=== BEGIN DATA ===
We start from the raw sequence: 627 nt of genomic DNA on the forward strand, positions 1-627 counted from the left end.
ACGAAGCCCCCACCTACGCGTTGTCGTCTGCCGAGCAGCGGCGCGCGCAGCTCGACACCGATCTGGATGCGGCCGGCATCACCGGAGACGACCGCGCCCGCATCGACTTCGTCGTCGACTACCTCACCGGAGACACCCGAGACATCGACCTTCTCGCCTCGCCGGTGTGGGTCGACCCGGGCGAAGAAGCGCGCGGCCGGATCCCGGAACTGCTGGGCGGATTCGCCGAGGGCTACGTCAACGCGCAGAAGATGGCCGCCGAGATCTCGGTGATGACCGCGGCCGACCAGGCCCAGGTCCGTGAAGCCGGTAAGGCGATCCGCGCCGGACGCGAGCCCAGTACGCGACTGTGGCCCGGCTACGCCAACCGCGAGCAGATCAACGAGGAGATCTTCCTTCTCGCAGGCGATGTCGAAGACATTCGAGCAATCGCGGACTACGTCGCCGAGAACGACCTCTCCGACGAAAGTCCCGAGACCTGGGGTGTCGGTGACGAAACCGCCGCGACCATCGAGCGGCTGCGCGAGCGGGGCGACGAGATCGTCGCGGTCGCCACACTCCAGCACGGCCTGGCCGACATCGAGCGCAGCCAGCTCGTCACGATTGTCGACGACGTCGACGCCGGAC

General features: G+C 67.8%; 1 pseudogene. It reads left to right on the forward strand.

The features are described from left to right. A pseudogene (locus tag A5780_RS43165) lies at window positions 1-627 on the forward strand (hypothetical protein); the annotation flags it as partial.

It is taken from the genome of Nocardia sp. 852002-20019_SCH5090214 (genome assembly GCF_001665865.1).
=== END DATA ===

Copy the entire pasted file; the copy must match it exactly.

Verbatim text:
We start from the raw sequence: 627 nt of genomic DNA on the forward strand, positions 1-627 counted from the left end.
ACGAAGCCCCCACCTACGCGTTGTCGTCTGCCGAGCAGCGGCGCGCGCAGCTCGACACCGATCTGGATGCGGCCGGCATCACCGGAGACGACCGCGCCCGCATCGACTTCGTCGTCGACTACCTCACCGGAGACACCCGAGACATCGACCTTCTCGCCTCGCCGGTGTGGGTCGACCCGGGCGAAGAAGCGCGCGGCCGGATCCCGGAACTGCTGGGCGGATTCGCCGAGGGCTACGTCAACGCGCAGAAGATGGCCGCCGAGATCTCGGTGATGACCGCGGCCGACCAGGCCCAGGTCCGTGAAGCCGGTAAGGCGATCCGCGCCGGACGCGAGCCCAGTACGCGACTGTGGCCCGGCTACGCCAACCGCGAGCAGATCAACGAGGAGATCTTCCTTCTCGCAGGCGATGTCGAAGACATTCGAGCAATCGCGGACTACGTCGCCGAGAACGACCTCTCCGACGAAAGTCCCGAGACCTGGGGTGTCGGTGACGAAACCGCCGCGACCATCGAGCGGCTGCGCGAGCGGGGCGACGAGATCGTCGCGGTCGCCACACTCCAGCACGGCCTGGCCGACATCGAGCGCAGCCAGCTCGTCACGATTGTCGACGACGTCGACGCCGGAC

General features: G+C 67.8%; 1 pseudogene. It reads left to right on the forward strand.

The features are described from left to right. A pseudogene (locus tag A5780_RS43165) lies at window positions 1-627 on the forward strand (hypothetical protein); the annotation flags it as partial.

It is taken from the genome of Nocardia sp. 852002-20019_SCH5090214 (genome assembly GCF_001665865.1).